Critic Otis Gerguson said he was "taken by the show, imperialism and all." Andre Sennwald of The New York Times said the film "glorified the British Empire better than any film produced in Britain for that purpose." Sennwald added that Paramount's "Kiplingesque" movie "ought to prove a blessing to Downing Street." The film proved so popular in the United States that it spurred a series of imperial films that continued throughout the decade and into the next decade. Frank S. Nugent, also of The New York Times, wrote that "England need have no fears for its empire so long as Hollywood insists upon being the Kipling of the Pacific." Nugent commented that movies such as The Lives of a Bengal Lancer and The Charge of the Light Brigade were far more pro-British than actual British filmmakers would ever dare to be, he said that "In its veneration of British colonial policy, in its respect for the omniscience and high moral purpose of His, or Her, Majesty's diplomatic repsentatives and in its adulation of the courage, the virtue and the manly beauty of English soldiery abroad, Hollywood yields to no one--not even to the British filmmakers themselves."
In Fascist Italy, Mussolini's motion picture bureau had the movie banned, as well as several other British-themed American movies including Lloyd's of London and The Charge of the Light Brigade, on the grounds that they were "propaganda". This was seen as an irony in Hollywood, due to the fact that the movies were made to be deliberately apolitical, and were intended to be purely fun escapism.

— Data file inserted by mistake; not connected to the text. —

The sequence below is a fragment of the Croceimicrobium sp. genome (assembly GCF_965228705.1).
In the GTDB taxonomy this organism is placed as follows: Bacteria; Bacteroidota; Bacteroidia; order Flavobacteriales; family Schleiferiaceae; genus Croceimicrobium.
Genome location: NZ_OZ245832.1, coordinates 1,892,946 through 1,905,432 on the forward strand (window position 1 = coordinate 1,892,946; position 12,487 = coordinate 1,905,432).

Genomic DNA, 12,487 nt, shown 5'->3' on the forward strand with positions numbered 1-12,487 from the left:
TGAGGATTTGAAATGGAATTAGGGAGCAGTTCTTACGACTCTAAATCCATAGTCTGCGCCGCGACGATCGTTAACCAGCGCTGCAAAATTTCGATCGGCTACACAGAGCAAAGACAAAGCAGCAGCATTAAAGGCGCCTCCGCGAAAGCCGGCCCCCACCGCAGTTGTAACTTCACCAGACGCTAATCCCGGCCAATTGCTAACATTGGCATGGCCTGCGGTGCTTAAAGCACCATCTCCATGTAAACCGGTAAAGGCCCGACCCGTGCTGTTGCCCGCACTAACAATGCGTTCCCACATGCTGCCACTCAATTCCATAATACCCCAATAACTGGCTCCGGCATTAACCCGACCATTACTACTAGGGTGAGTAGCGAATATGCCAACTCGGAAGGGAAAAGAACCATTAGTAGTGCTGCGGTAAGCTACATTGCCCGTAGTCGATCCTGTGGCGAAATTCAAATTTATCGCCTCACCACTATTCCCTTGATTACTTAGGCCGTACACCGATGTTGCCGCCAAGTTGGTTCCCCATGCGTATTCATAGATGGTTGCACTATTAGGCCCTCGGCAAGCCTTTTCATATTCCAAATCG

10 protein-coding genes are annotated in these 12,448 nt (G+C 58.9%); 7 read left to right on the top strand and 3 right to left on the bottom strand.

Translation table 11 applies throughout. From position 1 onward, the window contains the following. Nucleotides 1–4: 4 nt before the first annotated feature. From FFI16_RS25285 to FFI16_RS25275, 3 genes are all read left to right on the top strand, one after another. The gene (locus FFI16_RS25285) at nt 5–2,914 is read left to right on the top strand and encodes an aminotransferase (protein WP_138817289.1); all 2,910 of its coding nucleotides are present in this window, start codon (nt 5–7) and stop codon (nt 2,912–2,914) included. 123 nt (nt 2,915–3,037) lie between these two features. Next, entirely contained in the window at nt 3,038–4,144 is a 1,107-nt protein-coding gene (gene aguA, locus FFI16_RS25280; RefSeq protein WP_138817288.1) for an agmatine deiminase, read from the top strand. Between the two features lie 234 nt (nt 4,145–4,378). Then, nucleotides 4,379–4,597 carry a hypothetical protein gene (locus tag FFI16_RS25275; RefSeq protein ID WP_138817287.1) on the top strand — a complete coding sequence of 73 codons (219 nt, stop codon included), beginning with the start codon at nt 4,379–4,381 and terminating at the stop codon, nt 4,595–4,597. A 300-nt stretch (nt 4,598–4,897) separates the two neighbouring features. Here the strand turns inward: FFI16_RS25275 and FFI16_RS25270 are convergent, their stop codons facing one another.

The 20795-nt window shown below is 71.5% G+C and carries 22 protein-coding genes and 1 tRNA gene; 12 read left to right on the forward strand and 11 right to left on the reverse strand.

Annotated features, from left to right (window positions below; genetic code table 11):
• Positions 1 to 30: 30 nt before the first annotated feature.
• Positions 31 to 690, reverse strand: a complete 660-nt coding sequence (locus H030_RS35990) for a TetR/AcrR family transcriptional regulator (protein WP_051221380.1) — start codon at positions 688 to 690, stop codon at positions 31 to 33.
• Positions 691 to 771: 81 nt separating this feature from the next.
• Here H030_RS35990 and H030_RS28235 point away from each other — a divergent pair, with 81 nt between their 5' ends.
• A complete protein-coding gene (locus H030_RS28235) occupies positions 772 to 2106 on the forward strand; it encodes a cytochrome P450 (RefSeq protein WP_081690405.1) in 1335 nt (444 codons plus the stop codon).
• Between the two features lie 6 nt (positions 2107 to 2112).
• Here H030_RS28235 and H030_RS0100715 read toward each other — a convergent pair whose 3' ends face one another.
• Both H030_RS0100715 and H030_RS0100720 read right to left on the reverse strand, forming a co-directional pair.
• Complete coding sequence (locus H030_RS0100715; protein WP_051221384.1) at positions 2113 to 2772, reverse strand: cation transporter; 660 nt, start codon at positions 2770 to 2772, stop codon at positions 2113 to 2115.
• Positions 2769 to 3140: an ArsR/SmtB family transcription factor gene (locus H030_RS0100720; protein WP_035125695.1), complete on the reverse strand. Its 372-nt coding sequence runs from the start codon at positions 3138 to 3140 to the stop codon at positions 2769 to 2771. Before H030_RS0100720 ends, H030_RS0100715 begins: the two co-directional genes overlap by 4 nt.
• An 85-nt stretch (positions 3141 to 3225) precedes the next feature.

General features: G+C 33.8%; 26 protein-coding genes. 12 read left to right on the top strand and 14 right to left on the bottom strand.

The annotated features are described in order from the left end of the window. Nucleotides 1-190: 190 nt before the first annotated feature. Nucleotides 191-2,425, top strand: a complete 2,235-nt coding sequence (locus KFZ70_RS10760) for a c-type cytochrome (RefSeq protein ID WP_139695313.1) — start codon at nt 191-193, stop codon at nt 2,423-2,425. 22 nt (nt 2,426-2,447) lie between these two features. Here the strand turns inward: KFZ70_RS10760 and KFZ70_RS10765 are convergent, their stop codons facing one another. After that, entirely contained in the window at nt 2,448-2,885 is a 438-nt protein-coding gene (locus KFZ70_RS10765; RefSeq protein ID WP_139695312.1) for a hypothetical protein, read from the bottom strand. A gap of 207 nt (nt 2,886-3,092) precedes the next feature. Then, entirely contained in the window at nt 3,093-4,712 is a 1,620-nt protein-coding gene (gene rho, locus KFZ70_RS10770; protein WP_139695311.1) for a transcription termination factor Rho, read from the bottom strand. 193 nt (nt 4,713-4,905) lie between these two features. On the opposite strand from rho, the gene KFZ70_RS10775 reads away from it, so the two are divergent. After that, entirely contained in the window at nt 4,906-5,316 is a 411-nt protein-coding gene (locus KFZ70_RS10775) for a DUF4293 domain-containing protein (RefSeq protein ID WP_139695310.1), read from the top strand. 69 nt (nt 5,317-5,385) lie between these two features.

According to Ivone Kirkpatrick, who met Adolf Hitler at Berchtesgaden in 1937, one of Hitler's favorite films was The Lives of a Bengal Lancer, which he had watched three times. He liked the film because "it depicted a handful of Britons holding a continent in thrall. That was how a superior race must behave and the film was a compulsory viewing for the S.S." Also, his valet recalled that Hitler enjoyed the film. It was one of the eleven US movies that, from 1933 to 1937, were considered "artistically valuable" by the Nazi authorities.
The film The Lives of a Bengal Lancer shares nothing with the source book, except the setting.  Reid noted in Award-Winning Films of the 1930s that "none of the characters in the book appear in the screenplay, not even Yeats-Brown himself. The plot of the film is also entirely different."
The Paramount picture was distributed to home media on VHS on March 1, 1992 and on DVD on May 31, 2005. It has since been released in multiple languages and is included in several multi-film collections.
|Best Picture||Louis D. Lighton||Nominated|
|Best Art Direction||Hans Dreier
|Best Assistant Director||Clem Beauchamp
|Best Directing||Henry Hathaway||Nominated|
|Best Film Editing||Ellsworth Hoagland||Nominated|
|Best Sound Recording||Franklin B. Hansen||Nominated|
|Best Adapted Screenplay||William Slavens McNutt
John L. Balderston